A vehicle that's so safe, nobody will die in it? New technologies are bringing us ever closer to that goal.
Vehicle communication networks
Vehicle-to-vehicle communication is another important step on the road to the zero-fatality car. The more a vehicle knows about other cars (and the roadway), the better it can react and avoid a danger.
Telematics services such as GM's OnStar and Mercedes' mbrace today use CDMA cellular and GPS signals to communicate vehicle status, including automatic collision notification, to a central location and provide other services such as roadside assistance and remote door lock or unlock. It's easy to see how these services could be expanded to allow vehicles to communicate with one another, although neither company has announced specific plans to do so.
Mike Shulman, technical leader for advanced engineering at Ford, says his company is moving from passive safety features that protect passengers during a crash to active safety features that can prevent crashes altogether. This means the car will still be made from safe materials and provide airbags and other protections, but it will also actively search for dangers, partly by communicating with other cars and partly by communicating with the road infrastructure, including signs, traffic lights and parking lots.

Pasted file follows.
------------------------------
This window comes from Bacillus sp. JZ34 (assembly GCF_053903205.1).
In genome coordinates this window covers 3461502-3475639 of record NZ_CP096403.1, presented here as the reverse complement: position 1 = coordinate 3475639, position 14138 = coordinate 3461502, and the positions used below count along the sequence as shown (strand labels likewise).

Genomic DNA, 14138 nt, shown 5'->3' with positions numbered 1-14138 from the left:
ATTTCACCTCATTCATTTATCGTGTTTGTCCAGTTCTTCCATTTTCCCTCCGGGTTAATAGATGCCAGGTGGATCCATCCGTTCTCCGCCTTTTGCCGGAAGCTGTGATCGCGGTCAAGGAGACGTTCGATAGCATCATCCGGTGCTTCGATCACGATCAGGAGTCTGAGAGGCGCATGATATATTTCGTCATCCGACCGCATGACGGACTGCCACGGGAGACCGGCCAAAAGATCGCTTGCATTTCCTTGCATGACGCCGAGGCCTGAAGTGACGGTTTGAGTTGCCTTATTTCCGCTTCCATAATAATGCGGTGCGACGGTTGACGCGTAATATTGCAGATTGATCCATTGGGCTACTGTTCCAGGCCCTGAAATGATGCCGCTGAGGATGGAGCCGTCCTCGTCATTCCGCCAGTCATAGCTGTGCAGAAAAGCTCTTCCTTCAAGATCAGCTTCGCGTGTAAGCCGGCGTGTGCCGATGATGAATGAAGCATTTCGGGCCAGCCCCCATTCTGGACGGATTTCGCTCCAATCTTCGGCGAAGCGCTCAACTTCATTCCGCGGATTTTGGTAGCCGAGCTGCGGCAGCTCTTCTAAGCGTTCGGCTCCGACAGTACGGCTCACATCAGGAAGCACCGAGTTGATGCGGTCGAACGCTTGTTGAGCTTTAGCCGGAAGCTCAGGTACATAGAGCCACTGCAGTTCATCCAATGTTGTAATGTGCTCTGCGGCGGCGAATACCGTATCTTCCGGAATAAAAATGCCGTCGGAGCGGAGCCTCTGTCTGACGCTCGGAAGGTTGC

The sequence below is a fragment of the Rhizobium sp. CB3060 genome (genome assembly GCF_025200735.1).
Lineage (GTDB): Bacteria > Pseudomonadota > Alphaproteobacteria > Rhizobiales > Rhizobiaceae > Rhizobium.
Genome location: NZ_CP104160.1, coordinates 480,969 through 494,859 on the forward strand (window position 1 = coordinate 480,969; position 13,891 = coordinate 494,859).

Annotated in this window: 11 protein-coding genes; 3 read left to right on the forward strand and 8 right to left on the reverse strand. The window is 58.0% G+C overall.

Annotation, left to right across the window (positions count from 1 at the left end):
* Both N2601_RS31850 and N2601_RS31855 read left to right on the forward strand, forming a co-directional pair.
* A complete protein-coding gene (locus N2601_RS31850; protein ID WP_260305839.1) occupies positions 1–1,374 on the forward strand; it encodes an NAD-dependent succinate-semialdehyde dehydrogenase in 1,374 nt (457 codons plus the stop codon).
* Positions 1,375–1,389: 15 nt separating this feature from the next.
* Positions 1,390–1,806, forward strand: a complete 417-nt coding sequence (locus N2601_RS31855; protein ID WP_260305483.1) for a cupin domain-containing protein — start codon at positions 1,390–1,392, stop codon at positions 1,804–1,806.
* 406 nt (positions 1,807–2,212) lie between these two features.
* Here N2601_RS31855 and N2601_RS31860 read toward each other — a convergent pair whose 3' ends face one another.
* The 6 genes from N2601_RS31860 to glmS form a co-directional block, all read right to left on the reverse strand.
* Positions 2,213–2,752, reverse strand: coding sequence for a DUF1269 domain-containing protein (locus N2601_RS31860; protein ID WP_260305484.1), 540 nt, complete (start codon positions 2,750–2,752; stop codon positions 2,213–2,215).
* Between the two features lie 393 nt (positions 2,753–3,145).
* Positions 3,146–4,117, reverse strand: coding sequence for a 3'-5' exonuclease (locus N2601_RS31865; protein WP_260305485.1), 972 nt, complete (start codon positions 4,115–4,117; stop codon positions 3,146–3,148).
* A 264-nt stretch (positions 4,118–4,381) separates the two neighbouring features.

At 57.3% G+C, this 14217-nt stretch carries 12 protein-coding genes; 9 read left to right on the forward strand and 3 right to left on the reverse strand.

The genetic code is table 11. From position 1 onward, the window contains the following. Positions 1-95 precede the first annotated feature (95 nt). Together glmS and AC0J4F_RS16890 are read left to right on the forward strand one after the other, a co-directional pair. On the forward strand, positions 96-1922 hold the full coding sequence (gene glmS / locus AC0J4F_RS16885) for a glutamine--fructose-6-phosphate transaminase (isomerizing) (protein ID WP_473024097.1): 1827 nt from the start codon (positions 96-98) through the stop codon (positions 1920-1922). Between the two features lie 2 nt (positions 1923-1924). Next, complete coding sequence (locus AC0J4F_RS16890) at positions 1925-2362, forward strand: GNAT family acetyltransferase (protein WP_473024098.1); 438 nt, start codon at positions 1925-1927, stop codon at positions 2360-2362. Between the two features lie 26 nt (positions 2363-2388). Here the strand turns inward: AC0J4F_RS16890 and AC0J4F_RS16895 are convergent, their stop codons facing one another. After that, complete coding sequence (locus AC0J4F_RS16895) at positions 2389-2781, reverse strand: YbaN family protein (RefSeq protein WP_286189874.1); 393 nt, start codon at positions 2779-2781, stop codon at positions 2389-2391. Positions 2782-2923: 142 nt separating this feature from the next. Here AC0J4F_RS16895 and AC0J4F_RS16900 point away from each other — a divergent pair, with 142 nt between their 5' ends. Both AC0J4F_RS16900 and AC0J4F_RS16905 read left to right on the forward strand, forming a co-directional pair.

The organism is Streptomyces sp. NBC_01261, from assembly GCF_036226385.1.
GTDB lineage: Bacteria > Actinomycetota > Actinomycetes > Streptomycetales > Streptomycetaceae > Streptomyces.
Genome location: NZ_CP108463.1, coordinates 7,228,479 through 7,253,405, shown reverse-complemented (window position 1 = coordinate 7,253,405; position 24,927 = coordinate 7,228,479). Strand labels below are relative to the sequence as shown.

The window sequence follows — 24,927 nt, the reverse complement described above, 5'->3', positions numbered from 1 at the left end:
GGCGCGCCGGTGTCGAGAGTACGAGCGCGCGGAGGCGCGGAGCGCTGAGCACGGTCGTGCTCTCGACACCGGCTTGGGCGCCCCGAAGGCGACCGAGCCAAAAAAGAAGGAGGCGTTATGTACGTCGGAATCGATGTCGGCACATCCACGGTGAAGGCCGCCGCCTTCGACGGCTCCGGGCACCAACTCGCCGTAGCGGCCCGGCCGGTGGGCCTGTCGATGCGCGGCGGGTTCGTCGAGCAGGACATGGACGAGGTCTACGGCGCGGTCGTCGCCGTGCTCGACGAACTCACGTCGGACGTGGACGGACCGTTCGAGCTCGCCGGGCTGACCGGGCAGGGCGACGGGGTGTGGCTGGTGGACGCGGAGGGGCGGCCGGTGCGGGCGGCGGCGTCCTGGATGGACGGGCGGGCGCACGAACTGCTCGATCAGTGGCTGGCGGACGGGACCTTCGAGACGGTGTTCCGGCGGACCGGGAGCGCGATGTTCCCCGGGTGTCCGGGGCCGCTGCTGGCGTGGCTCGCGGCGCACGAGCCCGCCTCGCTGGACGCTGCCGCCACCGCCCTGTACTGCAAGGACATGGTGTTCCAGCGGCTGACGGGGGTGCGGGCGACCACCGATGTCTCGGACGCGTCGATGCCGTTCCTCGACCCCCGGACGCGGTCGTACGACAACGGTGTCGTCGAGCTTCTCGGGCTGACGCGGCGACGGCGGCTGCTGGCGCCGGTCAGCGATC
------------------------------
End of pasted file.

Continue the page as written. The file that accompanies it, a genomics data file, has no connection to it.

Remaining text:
Pulaski says most automakers have shifted to the active safety approach. For example, just about every car manufacturer now has some form of stabilisation control that checks for uneven tire speed and whether the car is at an angle, and keeps the vehicle level to prevent it from overturning. The next step, Pulaski says, is for this stabilisation state to be communicated to other cars.
To help spur innovation, the Federal Communications Commission in 2002 approved the use of the Dedicated Short Range Communications (DSRC) 5.9-GHz spectrum in the US for both vehicle-to-vehicle and vehicle-to-infrastructure signals. In 2009, the US Department of Transportation launched the IntelliDrive research program, in which auto manufacturers, in cooperation with federal and state government agencies, are developing standards for the wireless signals and figuring out how to use them in cars. The National Highway Traffic Safety Administration is scheduled to review the program's recommendations in 2013 and decide whether to approve IntelliDrive technology for deployment.
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